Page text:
Today's Paper Obits Mugshots Sports Classifieds Jobs Weather Latest HER Contact us Subscribe to our newsletters

'Unplanned' showing

Dear editor:

I was born in Little Rock on Feb. 1, 1973, just 10 days after the infamous Roe V. Wade was passed by the Supreme Court in our country, legalizing abortion. Being someone who is tuned in to dates and times, I always felt personally connected to Roe v. Wade because we arrived on the scene together.

I've never liked the idea that we have labeled camps "Pro-choice" and "Pro- life" as though you have to decide if you are one, or the other. Really? I am absolutely for choice and for life. I think most of us are. We are Americans, after all. We value freedom above most things, and who among us does not truly value life? I think the terms we use of Choice v. Life have done more harm than Roe v. Wade, and have effectively stifled both our understanding of the issue of abortion, and our need to engage each other in this important conversation. I am convinced that most Americans are both "Pro-choice" AND "Pro-life" and that those terms are not exclusive of the other.

Two years ago, I attended a prayer summit in Colorado Springs and I encountered people who have been praying since 1973 (my whole life!) for the end of abortion. I was challenged. I was humbled by their conviction and perseverance. I began to think about abortion a lot. I prayed and I Googled.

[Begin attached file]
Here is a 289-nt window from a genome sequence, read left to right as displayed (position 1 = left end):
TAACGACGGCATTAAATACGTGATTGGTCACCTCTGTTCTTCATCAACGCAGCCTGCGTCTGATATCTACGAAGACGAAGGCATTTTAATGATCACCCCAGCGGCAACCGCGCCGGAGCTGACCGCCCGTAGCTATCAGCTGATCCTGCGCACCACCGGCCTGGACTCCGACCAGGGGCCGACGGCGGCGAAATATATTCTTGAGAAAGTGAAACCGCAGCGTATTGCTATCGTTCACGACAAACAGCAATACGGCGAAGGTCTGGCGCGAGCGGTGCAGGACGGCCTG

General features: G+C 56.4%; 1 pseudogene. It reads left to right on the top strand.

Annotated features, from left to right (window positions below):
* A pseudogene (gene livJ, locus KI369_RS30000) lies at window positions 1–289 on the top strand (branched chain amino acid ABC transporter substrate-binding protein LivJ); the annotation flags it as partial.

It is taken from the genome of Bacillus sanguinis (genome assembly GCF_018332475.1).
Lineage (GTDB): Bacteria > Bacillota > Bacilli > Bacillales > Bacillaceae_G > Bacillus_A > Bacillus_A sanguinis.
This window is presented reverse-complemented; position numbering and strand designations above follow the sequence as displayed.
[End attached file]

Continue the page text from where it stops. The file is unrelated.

Facebook tracked my interests and introduced me to an organization based in Colorado Springs, "Save the Storks" who claim that more than 84 percent of post-abortive women felt having an abortion was their only option. Like they didn't have any other choice. If choice is the alternative to life, then what sense does that make?

I ordered Margaret Sanger's (founder of Planned Parenthood) autobiography and Norma McCorvey's (Jane Roe in Roe v Wade) book as well, so I could have a personal look into abortion before I attempted to wade through commentary and argument (all good -- my mother was an attorney and I love to hear a good argument! -- but I much prefer reading people's stories over people's opinions.)

Then I heard Abby Johnson in an interview and her story grabbed my attention. I bought her book, "Unplanned," and was blown away by her story. She was an ardent advocate for Planned Parenthood for eight years, starting as a volunteer with them while she was in college, and at the time she walked away, she was a clinic director. Abby Johnson marks herself as "ProWoman, ProChild, ProLife" and I believe she always has been. Her understanding of abortion is what has changed.

When I heard Abby's story had been made into a movie, I knew I wanted to see it. ... I believe "Unplanned" is powerful and compelling because it is Abby's real-life story, and not a fictitious script. "Unplanned" is Rated R. I've thought a lot about that. And I think the best R word for "Unplanned" is Reality. Abby Johnson's story brings us close to the reality of abortion. Which can be good for all of us, wherever we are on this issue. I am praying for healing in our country, for love and life and choice for all of us.

I believe Abby Johnson's story is so important, that I am inviting you to see Unplanned with me at 7 p.m. today, Behind the Mall. I've rented out the entire theater (399 seats) as my gift to you: free admission/love offering.

Kelly Shaddock

Hot Springs

Editorial on 04/09/2019

Print Headline: Tuesday's Letter to the Editor

Sponsor Content


comments powered by Disqus